Twenty years later, rockers still drawing sold-out crowds.
|Good Lyrics and Strong Ballads Keep Bon Jovi on Top of Charts
The rock'n'roll landscape is littered with leftover hair-band rockers from the 1980s who saw their careers go flat once the gel ran out and the sheen wore off. But unlike other groups from the era, members of Bon Jovi succeeded in trading such early-band trappings for journeyman rock status.
The whammy-bar histrionics and tousled hair of "Runaway" (their first hit song) has long since evolved into the mature sight and sound of 2000's "It's My Life" and current hit, "Who Says You Can't Go Home."
Consider this: Nearly 20 years since their first heyday, the New Jersey rockers' ninth studio album, "Have a Nice Day," debuted at No. 2 on the charts last year and has sold more than 1 million copies so far.
And the group's current tour, which lands in Tampa tonight and Saturday, has sold out most dates so far, including multiple-night runs in such cities as Chicago, Detroit, Philadelphia and Toronto.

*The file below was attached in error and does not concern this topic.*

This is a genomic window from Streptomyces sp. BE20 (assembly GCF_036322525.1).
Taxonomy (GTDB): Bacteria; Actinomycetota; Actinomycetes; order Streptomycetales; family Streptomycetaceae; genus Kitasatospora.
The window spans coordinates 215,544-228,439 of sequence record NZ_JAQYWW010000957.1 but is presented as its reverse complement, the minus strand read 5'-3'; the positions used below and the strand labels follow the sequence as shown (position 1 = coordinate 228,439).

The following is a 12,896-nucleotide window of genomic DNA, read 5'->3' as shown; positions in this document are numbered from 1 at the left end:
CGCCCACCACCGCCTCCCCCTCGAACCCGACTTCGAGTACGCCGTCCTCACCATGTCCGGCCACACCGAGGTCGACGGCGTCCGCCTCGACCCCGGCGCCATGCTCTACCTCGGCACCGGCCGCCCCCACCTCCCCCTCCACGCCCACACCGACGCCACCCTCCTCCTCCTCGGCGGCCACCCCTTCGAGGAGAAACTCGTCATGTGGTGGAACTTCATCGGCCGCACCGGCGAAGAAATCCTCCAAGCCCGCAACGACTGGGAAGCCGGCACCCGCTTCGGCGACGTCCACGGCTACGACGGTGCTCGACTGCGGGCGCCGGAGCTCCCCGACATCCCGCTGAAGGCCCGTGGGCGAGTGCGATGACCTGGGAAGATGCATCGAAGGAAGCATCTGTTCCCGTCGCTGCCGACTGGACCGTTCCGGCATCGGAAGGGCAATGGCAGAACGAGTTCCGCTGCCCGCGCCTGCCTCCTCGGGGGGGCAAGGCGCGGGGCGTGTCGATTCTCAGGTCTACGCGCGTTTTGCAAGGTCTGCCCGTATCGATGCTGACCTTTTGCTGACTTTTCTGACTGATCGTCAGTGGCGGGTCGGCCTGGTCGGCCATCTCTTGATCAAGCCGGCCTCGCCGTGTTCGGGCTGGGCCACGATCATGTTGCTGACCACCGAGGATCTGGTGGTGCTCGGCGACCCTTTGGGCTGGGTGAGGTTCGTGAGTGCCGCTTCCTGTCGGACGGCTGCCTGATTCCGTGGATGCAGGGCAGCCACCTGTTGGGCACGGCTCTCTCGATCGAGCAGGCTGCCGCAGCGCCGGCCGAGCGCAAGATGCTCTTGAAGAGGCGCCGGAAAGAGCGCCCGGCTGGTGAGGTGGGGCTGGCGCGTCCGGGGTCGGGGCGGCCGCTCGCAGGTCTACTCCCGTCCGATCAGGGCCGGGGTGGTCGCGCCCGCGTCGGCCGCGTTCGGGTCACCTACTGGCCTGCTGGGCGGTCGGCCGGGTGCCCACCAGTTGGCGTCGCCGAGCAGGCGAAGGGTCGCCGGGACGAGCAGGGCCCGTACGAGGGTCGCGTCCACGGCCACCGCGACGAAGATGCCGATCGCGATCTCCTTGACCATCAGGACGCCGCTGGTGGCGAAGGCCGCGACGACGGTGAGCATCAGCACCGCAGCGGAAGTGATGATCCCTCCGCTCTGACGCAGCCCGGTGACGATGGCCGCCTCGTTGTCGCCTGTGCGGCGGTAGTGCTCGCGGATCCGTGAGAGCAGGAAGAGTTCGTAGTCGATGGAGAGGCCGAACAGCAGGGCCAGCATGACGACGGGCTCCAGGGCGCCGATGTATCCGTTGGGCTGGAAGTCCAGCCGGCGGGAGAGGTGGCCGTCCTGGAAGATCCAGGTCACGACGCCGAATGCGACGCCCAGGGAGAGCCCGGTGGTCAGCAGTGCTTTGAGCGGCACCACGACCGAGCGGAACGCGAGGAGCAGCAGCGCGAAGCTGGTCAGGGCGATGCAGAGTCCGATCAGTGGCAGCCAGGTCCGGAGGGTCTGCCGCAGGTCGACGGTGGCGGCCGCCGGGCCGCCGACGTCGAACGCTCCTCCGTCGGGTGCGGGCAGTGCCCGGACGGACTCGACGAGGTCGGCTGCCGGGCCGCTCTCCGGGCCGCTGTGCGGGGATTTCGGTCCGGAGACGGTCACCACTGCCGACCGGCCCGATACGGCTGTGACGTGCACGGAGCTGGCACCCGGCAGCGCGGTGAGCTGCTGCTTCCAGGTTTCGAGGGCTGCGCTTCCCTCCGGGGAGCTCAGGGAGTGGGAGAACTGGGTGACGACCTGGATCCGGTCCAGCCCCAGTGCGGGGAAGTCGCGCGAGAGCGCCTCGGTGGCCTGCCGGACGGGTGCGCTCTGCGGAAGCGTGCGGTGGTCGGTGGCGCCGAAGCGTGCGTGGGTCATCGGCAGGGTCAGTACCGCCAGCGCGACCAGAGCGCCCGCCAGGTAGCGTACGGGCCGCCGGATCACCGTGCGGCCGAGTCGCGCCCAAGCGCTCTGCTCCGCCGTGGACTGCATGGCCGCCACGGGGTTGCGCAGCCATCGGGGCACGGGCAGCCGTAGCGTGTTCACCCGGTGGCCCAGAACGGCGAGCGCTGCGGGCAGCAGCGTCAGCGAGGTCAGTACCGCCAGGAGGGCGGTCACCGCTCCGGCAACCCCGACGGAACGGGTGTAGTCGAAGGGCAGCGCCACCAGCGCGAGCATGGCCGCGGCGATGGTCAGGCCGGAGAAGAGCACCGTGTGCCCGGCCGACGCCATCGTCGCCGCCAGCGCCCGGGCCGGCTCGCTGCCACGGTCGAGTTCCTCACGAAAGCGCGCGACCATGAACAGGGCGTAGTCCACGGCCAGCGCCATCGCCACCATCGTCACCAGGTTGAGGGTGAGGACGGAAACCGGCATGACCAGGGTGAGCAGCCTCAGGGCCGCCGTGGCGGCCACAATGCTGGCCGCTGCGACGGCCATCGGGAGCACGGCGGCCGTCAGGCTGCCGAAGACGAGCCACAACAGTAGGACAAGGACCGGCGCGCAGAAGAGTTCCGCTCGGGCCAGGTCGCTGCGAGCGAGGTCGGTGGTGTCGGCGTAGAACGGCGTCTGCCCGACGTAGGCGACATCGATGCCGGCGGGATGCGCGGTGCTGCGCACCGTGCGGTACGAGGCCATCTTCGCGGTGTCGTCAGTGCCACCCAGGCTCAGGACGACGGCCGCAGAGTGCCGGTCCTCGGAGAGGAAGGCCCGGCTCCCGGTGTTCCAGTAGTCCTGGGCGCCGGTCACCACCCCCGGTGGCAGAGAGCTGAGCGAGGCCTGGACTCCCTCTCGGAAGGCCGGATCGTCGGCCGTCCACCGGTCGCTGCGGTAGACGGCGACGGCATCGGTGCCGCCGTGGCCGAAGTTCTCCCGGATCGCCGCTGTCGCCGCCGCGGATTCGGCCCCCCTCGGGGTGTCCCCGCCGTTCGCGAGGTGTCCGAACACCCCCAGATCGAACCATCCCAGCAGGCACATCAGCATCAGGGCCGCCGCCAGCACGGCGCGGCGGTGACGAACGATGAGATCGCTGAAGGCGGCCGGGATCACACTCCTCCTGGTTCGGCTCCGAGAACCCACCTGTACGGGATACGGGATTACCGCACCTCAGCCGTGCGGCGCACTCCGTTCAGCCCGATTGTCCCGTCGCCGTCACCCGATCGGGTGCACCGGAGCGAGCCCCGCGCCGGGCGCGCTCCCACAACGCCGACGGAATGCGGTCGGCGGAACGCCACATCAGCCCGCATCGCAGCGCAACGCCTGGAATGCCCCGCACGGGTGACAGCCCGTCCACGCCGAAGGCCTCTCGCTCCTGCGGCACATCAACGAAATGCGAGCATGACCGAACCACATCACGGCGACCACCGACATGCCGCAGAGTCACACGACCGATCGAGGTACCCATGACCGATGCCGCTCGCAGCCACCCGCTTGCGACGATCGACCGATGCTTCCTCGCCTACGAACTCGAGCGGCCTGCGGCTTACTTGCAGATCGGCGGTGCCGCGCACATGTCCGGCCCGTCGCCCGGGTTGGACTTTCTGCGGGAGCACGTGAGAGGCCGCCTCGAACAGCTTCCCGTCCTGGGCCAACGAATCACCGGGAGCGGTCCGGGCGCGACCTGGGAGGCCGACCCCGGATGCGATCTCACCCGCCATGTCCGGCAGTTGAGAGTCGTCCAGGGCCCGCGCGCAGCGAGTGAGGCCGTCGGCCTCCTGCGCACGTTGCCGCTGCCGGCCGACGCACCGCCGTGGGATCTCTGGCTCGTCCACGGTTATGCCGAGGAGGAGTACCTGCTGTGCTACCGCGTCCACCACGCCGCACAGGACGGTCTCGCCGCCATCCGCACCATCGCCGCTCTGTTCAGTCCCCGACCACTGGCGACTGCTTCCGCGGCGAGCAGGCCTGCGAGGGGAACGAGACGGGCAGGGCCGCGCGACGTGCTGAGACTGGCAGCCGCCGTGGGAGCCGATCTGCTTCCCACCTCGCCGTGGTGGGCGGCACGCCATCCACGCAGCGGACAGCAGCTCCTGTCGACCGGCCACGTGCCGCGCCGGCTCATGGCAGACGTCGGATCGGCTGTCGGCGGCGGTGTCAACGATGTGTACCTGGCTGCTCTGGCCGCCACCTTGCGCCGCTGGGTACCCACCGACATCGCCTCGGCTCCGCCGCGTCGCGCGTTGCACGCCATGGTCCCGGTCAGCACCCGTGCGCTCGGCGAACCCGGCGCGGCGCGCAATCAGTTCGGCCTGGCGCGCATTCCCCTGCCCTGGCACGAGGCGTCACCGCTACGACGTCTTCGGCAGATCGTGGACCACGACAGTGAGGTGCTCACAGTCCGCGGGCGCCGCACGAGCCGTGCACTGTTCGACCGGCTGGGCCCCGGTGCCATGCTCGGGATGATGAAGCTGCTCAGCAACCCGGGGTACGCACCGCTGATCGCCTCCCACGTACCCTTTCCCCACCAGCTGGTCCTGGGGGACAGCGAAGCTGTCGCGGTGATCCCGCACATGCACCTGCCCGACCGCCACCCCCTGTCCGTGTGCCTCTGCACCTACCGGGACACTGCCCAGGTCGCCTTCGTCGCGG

Namesake leader, singer and New Jersey flag-carrier Jon Bon Jovi points, somewhat predictably, to the songs themselves as the reason.
But the sincerity that he, guitarist Richie Sambora, keyboardist David Bryan and drummer Tico Torres bring to such songs as "Can't Go Home" can't be overestimated.
"It's not nostalgia, and it's not rehashed reunion or anything silly, you know what I mean?" Bon Jovi told the Toronto Sun. "We've had our ups and downs, mind you, but in the grand scheme of things, it's been positive.
"It's really humbling to do what you love to do and do it at the level that we do it at."
Guitarist Sambora, a key architect of the group's sound along with Jon Bon Jovi, acknowledges that the band's older hits play a role in bringing fans back, initially at least.
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